Joy ride

Talladega Nights: The Ballad of Ricky Bobby

Talladega Nights: The Ballad of Ricky Bobby
Starring Will Ferrell, John C. Reilly, Sacha Baron Cohen and Gary Cole. Directed by Adam McKay. Rated PG-13.
Rated 5.0

It was only a matter of time before America’s favorite redneck sport made it to the big screen. Thank you, Will Ferrell, for doing it right.

Ferrell plays Ricky Bobby, a born racecar driver, who pops out of the womb in the back seat of his daddy’s old Chevelle and feels the need for speed even before his little legs can reach the pedals. His motto, a little something he picks up from his pops: “If you’re not first, you’re last.”

There are some words of wisdom for ya.

So he and his best friend, Cal Naughton Jr. (John C. Reilly), join the crew for the Laughing Clown Malt Liquor car and during an important race, the driver takes an extra-long pit stop. Here is Ricky Bobby’s moment to shine—he takes the wheel and finishes the race, which slingshots him to instant celebrity.

The man with two first names jumps to the front of the pack, rises in the sponsorship ranks and even gets his buddy Cal in on the deal. He marries a perky blonde, has two obnoxious, foul-mouthed brats, Walker and Texas Ranger, and is pretty much the man—he even signs an autograph for Dale Earnhardt Jr.

Just when the ride seems smooth, though, Ricky Bobby hits a speed bump when Formula 1 French snob Jean Girard (Sacha Baron Cohen) shows up to steal his spotlight.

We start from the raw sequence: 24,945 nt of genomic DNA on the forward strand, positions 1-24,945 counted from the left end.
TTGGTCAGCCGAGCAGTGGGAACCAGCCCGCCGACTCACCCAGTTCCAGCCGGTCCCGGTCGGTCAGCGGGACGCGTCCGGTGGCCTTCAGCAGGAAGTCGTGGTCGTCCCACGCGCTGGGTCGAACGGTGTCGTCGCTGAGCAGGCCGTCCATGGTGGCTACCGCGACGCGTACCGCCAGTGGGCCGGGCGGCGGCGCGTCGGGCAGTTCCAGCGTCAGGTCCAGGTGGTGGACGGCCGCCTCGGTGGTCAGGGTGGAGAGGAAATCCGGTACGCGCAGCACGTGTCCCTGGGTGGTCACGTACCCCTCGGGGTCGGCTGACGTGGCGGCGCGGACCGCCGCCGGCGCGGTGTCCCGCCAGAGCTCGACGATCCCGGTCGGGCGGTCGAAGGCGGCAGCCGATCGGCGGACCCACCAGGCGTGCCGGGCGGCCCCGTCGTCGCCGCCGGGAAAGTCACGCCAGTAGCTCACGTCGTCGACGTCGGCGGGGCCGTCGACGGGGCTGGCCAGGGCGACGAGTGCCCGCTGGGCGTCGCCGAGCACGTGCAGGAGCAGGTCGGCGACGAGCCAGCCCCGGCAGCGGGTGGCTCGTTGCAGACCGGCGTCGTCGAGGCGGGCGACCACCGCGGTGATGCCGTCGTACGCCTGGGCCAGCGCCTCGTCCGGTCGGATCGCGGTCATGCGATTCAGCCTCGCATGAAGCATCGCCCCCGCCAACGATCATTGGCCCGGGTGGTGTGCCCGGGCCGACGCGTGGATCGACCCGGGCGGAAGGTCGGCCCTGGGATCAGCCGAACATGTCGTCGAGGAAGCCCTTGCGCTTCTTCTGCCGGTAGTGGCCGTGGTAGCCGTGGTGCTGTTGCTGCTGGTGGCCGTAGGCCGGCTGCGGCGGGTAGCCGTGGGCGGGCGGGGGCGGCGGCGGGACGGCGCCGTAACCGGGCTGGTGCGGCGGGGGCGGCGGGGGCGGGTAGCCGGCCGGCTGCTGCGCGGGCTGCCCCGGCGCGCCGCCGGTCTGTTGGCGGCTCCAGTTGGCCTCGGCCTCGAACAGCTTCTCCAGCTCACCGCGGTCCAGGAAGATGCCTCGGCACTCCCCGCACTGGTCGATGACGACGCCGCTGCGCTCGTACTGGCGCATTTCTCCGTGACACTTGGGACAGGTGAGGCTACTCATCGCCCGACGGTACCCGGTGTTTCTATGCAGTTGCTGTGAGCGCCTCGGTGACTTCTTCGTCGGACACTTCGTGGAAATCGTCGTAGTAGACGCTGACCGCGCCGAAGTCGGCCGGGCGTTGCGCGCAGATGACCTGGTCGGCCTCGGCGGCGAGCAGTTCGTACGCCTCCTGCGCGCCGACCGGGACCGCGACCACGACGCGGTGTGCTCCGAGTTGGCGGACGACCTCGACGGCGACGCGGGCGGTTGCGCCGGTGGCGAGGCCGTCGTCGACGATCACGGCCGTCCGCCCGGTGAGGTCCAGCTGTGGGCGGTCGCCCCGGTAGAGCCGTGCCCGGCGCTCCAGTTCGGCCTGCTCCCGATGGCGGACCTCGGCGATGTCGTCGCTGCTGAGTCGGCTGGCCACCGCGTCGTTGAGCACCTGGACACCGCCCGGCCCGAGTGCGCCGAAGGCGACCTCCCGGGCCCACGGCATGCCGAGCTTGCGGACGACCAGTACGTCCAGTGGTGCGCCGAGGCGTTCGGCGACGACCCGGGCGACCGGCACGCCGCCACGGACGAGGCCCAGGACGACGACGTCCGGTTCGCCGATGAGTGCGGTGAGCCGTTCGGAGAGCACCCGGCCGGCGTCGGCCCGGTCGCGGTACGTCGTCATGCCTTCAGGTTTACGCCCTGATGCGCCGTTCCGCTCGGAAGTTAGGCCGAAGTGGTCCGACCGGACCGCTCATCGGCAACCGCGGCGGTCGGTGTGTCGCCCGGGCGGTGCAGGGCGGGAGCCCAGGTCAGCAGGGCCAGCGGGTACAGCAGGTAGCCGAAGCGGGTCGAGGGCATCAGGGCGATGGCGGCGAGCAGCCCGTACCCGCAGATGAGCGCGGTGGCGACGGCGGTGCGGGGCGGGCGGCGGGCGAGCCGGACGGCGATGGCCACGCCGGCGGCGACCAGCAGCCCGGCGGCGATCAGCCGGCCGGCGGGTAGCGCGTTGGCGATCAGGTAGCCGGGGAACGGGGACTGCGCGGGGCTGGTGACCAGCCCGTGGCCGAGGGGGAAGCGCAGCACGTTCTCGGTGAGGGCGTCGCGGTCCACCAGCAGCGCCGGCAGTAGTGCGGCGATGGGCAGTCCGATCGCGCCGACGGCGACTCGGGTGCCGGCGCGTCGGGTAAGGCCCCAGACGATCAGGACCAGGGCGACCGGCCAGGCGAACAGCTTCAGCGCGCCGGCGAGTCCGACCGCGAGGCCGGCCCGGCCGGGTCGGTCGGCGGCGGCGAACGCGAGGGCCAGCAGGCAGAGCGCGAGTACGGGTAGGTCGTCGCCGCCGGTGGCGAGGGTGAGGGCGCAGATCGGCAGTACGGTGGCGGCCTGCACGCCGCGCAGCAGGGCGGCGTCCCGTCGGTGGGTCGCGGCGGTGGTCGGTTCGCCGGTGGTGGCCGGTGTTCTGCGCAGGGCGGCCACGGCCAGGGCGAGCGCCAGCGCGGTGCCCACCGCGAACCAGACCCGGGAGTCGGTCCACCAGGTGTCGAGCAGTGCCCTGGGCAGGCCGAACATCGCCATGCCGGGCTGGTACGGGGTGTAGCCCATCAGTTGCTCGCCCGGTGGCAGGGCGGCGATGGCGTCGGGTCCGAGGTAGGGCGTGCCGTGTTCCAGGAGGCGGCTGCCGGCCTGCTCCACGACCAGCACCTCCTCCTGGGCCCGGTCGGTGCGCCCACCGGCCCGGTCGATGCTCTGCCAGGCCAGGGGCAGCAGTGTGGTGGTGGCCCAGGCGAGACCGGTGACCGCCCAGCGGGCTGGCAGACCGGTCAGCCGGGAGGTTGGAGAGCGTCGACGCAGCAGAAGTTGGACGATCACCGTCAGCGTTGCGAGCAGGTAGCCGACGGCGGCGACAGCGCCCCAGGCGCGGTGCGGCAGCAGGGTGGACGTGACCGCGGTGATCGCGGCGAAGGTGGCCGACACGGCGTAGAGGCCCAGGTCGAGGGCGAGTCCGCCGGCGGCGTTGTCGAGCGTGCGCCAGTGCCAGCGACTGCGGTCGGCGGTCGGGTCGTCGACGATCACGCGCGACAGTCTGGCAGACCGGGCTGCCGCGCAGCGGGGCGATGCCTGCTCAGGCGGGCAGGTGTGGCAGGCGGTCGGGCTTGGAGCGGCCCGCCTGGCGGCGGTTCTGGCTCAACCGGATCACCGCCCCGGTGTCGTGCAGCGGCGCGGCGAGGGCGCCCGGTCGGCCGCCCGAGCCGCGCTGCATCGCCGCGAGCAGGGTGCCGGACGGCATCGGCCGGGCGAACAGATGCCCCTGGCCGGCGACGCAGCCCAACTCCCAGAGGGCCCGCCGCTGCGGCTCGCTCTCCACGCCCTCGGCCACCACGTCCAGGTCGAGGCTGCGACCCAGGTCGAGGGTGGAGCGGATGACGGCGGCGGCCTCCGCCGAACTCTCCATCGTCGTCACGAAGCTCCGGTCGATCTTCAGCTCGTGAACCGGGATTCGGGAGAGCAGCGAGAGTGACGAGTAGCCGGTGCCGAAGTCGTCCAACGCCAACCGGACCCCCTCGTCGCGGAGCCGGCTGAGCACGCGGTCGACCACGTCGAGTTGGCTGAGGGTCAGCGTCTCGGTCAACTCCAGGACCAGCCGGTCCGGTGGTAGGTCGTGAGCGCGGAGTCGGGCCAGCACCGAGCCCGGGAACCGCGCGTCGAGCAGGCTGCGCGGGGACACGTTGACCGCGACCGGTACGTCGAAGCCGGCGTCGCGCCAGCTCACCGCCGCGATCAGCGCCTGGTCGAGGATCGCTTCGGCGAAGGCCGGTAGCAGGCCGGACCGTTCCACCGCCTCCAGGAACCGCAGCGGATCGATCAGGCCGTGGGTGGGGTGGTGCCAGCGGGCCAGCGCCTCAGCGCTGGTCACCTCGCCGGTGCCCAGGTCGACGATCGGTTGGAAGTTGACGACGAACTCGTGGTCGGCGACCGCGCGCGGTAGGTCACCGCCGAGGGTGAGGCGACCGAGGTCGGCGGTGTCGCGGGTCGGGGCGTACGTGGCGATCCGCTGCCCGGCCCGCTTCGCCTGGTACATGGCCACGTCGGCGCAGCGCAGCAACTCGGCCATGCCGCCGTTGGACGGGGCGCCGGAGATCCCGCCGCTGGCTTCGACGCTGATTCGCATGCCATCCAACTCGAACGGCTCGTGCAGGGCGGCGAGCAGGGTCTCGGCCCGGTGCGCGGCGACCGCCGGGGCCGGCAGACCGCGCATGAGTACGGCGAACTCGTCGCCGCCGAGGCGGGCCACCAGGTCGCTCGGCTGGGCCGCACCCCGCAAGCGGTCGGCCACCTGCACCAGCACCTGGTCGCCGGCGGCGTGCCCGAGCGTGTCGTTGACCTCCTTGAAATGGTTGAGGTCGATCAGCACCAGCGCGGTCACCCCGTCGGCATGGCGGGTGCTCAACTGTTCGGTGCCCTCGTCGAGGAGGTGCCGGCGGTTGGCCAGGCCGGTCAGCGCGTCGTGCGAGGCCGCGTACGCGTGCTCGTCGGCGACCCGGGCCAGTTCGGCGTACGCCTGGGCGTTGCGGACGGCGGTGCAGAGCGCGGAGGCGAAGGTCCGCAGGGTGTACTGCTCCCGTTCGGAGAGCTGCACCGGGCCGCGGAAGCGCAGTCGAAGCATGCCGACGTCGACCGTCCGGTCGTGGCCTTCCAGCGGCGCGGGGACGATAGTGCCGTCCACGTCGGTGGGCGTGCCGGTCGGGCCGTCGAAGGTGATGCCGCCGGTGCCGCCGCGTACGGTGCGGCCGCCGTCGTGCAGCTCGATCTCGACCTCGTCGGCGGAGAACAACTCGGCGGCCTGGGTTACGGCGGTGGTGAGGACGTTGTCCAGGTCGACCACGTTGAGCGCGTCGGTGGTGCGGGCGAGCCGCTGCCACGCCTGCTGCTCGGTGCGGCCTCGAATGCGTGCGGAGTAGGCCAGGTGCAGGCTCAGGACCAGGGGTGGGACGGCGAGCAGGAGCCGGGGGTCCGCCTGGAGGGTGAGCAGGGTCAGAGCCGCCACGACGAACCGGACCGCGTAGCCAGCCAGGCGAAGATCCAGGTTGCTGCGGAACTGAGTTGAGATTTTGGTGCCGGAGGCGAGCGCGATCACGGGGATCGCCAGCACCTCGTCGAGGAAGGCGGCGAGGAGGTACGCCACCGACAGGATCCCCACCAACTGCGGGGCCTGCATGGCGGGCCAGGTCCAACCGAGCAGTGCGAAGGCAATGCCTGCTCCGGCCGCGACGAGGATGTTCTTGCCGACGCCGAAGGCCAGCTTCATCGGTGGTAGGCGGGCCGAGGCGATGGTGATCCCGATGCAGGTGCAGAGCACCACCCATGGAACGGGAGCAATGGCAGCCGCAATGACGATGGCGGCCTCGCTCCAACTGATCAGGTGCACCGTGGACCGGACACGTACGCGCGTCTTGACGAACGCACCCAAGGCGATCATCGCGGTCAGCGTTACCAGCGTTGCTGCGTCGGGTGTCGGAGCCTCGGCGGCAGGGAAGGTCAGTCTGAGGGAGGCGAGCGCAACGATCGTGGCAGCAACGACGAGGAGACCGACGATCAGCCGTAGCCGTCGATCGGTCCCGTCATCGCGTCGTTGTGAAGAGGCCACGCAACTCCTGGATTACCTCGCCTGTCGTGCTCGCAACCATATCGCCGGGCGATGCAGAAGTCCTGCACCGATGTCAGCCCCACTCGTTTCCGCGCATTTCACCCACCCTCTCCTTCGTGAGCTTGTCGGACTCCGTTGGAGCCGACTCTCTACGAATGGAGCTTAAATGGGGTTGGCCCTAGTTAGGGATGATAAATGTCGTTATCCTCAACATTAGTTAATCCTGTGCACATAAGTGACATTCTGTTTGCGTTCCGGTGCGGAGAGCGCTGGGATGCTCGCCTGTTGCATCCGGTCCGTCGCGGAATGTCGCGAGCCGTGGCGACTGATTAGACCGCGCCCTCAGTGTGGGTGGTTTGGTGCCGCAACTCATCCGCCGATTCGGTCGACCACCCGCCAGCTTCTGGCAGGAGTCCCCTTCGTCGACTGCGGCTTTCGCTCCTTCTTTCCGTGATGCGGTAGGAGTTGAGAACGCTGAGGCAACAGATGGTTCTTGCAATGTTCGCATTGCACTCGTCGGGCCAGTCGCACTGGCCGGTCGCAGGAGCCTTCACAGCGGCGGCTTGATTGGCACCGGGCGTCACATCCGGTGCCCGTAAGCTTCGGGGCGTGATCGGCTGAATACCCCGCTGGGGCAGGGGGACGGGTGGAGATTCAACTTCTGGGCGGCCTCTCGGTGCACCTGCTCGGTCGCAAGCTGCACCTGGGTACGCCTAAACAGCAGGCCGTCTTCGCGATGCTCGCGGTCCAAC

A series of should-have-been-fatal crashes, ridiculous driving/life lessons from deadbeat dad and a best friend who’s tired of coming in second present Ricky Bobby with more than a few obstacles.

In typical Ferrell fashion, Ricky Bobby is serious and overdramatic. And as always, it works—because Ferrell is so good at making it seem like he’s not trying to be funny. The movie falters only when it tries too hard to get laughs, specifically in the scenes involving RB’s pit crew, which are over the top and border on cheesy.

Reilly kicks cowboy butt as Ricky Bobby’s “shake-n-bake” best friend/sidekick. And the British Cohen, though a bit annoying with his faux French accent, plays a believable gay nemesis.

Talladega Nights is somewhat predictable— it even includes the obligatory awkward scene of Ferrell in his tighty-whities. But who cares? It’s funny.